1.
Yrisarri Block

400 Central Avenue SW at southwest corner of 4th Street

Don Pablo Yrisarri was a Spanish loyalist who was driven out of Vera Cruz by Mexican patriots and migrated to the Rio Grande Valley where he established a trading post that became a village. He later moved into the Albuquerque District and married twice, in 1811 and 1822. This two-story brick commercial building was raised by the Yrisarri family in 1909. In its 100+ years here the most memorable tenant in the now modernized building has been Maisel’s Indian Trading Post. Maurice Maisel opened his first store in downtown Albuquerque in 1923 and soon moved to this location where Pueblo and Navajo craftsmen worked on the premises creating the turquoise jewelry Maisel’s helped make iconic for tourists.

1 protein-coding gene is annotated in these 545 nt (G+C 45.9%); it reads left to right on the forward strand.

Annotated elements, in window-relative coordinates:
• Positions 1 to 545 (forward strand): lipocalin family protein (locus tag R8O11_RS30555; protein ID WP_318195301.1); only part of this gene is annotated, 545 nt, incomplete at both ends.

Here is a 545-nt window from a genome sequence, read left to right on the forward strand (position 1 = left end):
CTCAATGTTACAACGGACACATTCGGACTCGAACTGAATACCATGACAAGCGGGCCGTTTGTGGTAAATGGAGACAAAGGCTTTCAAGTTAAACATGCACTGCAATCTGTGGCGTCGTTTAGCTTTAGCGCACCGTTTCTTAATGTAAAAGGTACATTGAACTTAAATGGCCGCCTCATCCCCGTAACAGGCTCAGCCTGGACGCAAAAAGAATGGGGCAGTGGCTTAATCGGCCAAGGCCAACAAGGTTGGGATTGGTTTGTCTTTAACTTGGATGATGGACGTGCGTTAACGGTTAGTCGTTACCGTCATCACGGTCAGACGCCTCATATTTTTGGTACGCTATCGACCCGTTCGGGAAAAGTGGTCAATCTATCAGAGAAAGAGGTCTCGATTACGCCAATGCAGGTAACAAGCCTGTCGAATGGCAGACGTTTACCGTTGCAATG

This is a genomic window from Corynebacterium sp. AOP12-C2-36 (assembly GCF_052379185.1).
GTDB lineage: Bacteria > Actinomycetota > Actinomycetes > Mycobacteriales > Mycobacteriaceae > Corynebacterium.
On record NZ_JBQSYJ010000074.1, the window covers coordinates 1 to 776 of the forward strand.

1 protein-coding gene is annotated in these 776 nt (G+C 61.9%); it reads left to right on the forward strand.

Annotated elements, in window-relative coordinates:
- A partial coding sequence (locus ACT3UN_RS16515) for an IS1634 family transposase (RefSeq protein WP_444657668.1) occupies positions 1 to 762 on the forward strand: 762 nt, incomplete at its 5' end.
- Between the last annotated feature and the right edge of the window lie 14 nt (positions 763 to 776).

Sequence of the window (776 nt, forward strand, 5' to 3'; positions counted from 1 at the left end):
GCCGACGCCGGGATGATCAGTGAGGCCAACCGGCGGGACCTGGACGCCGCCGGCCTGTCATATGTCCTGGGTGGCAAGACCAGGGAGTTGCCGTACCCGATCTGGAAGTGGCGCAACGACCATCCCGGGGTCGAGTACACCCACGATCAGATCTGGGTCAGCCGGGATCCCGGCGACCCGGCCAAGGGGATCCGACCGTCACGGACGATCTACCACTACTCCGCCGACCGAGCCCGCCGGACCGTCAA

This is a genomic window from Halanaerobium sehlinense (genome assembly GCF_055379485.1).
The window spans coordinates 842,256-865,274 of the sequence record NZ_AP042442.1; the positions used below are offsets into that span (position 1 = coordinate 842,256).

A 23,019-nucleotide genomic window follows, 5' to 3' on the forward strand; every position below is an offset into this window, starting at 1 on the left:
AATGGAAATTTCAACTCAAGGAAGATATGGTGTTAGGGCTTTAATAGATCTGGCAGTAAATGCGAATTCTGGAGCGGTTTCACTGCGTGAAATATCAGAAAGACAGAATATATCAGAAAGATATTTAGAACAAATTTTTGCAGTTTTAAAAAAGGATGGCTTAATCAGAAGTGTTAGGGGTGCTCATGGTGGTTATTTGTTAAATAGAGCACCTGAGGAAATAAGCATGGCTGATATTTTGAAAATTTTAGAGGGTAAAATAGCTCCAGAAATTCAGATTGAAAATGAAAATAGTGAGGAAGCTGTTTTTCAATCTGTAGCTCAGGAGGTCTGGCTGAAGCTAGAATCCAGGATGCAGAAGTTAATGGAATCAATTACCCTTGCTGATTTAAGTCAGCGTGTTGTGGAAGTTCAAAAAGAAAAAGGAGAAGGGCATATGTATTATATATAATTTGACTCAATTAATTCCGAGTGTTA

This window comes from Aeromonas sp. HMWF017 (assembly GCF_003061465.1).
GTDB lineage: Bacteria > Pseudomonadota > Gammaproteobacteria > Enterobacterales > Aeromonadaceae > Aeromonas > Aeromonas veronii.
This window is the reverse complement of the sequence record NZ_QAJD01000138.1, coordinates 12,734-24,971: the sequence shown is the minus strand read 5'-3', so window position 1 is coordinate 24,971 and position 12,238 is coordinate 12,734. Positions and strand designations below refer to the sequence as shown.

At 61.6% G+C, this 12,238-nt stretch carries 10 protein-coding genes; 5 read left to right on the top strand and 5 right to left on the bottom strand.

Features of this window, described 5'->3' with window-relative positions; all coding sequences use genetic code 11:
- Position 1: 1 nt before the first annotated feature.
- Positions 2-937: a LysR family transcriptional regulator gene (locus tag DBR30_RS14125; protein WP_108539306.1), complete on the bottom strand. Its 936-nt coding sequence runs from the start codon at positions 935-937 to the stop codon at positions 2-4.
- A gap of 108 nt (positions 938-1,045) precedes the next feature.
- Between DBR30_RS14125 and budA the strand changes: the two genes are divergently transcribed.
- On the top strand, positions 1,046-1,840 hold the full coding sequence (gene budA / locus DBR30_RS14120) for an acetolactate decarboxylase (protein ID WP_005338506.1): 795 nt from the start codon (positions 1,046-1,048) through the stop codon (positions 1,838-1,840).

ACROSS 4TH STREET, ON THE SOUTHEAST CORNER OF THE INTERSECTION, IS...

2.
Rosenwald Building

320 Central Avenue SW at southeast corner of 4th Street

Henry Charles Trost hailed from Ohio where he attended art school and trained as an architectural draftsman. He worked his way around the West, developing a hankering for the design of the early Spanish missions of Northern Mexico and the American Southwest. He arrived in Tucson in 1899 when he was 39 and only stayed a few years before moving on to El Paso where he re-shaped that downtown as he became one of the country’s most prolific designers. Trost also contributed greatly to Albuquerque’s streetscape in the first decades of the 20th century. This department store designed by Trost for Aron and Edward Rosenwald was the first building in town to use poured reinforced concrete and when it was completed in 1910 the Albuquerque Morning Journal was moved to gush that it was, “the handsomest and most complete department store in the southwest.” The five-and-dime store of William Walker McLellan took over the ground floor in 1927 and stayed for more than 50 years. The Rosenwald Building has since been converted into office space.

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